arrange, at least, three satellites, one uplinking, two turn-around (for
downlink and uplink) stations. This is an ideal or minimum configura-
tion, but actually, we would need many more satellites and turn-around
stations because each satellite has its special, so-called "foot-print."
This, in turn, means that we would need many, many arrangements to be
made to reach the other side of the globe -- this increases the costs,

On the other hand, just think of the near future when broad-band
Internet would be available to every desktop computers -- as U.S. Presi-
dent Bill Clinton advocated in his Union speech of 1997 to have 10 Mbps
line to those computers. The refreshing speed could be every 1/30th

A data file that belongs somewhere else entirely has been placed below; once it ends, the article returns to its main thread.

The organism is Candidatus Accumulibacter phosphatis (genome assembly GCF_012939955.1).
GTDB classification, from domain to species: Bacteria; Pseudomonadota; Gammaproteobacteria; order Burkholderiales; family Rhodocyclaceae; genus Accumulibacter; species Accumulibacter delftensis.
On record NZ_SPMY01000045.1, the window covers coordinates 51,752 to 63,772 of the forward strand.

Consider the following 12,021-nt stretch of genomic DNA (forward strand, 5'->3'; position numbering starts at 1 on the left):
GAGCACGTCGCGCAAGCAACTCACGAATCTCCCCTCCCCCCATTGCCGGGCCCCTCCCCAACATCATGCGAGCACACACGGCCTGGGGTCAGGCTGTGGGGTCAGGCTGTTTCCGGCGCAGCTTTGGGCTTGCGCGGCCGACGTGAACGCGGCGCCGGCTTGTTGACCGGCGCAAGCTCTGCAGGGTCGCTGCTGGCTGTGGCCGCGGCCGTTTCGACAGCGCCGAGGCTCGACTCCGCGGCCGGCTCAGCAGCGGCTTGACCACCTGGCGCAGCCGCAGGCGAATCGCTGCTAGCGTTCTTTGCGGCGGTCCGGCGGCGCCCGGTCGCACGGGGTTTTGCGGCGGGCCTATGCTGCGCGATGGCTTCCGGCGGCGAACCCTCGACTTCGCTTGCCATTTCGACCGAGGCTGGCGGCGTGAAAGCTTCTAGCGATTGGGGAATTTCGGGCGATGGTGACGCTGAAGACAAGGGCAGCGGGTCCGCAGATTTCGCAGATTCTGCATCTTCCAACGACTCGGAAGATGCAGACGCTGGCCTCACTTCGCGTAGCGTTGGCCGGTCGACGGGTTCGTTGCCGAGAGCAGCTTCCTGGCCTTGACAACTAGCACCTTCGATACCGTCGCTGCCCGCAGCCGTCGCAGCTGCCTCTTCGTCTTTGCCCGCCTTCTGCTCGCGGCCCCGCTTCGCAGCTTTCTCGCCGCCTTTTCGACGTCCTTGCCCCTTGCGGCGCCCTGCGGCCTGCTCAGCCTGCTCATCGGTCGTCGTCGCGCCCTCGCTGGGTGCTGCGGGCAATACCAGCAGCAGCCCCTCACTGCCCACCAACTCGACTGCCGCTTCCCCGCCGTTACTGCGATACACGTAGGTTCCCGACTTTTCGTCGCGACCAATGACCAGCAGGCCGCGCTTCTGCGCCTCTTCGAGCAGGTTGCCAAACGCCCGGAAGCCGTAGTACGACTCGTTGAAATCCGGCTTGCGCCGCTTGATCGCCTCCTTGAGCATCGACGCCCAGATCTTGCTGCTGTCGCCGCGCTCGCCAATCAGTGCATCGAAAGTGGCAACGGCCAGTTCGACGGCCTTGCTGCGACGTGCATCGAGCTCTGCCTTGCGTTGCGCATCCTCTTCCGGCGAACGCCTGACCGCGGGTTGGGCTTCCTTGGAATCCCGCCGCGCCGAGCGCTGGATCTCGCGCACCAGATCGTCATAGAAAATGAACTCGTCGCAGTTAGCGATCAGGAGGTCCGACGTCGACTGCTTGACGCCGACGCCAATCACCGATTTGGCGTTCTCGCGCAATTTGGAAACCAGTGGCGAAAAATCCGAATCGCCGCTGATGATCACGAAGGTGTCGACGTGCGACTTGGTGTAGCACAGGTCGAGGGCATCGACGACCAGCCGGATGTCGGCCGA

second, i.e., 30 frame per second which is the same as ordinary TV unit
nowadays, and the audio would be crystal clear with CD quality as we saw
a superb demonstration of ShowMe through Ethernet LAN during our GLH in
1994 at the University of Tennessee in Knoxville. If such broad-band
would be available to the every corners of the world (with Internet VSAT
approach), we just do not need any analog, broadcasting type satellites,
and hence no arrangements for such configurations -- which can be appre-
ciated by anyone who have ever organized videoconferencing with satel-
lites -- even without spending any substantial costs!! Therefore, as
seeing the near future, this scheme was a real novelty and a significant
technical achievement.

Furthermore, this scheme would not need to have elaborate studio set-
ups which are usually very expensive. Since many of personal computers